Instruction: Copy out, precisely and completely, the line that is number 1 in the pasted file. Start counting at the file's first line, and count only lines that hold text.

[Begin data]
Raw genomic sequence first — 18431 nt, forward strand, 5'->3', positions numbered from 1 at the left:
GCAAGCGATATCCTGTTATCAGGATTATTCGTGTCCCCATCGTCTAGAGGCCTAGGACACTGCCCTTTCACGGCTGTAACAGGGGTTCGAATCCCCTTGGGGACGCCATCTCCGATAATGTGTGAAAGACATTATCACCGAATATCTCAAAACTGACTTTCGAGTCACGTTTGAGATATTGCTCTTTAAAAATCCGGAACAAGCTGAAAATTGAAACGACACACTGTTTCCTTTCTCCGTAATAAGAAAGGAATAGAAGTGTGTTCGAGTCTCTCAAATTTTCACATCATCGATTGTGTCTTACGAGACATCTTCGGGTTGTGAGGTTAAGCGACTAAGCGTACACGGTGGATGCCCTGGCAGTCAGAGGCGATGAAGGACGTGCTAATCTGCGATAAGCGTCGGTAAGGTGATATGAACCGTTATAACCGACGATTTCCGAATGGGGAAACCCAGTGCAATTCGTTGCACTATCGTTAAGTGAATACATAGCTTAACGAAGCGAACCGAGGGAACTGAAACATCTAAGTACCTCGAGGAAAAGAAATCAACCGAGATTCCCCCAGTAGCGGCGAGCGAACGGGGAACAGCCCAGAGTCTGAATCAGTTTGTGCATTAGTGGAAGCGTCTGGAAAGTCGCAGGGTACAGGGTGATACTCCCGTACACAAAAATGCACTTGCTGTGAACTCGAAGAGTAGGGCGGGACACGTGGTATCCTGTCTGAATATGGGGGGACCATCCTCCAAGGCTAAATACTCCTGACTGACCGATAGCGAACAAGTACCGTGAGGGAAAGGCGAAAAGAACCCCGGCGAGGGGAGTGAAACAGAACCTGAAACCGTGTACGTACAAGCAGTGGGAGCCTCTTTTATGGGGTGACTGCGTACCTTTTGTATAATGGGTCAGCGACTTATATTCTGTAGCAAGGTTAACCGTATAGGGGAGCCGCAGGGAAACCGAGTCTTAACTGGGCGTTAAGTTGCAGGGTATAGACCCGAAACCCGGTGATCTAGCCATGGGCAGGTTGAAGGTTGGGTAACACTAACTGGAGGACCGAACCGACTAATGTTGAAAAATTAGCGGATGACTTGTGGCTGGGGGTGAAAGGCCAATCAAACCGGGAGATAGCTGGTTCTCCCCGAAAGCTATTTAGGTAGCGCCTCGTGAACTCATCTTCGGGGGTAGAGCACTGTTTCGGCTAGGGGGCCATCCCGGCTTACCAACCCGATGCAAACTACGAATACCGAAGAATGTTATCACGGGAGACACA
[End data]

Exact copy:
Raw genomic sequence first — 18431 nt, forward strand, 5'->3', positions numbered from 1 at the left: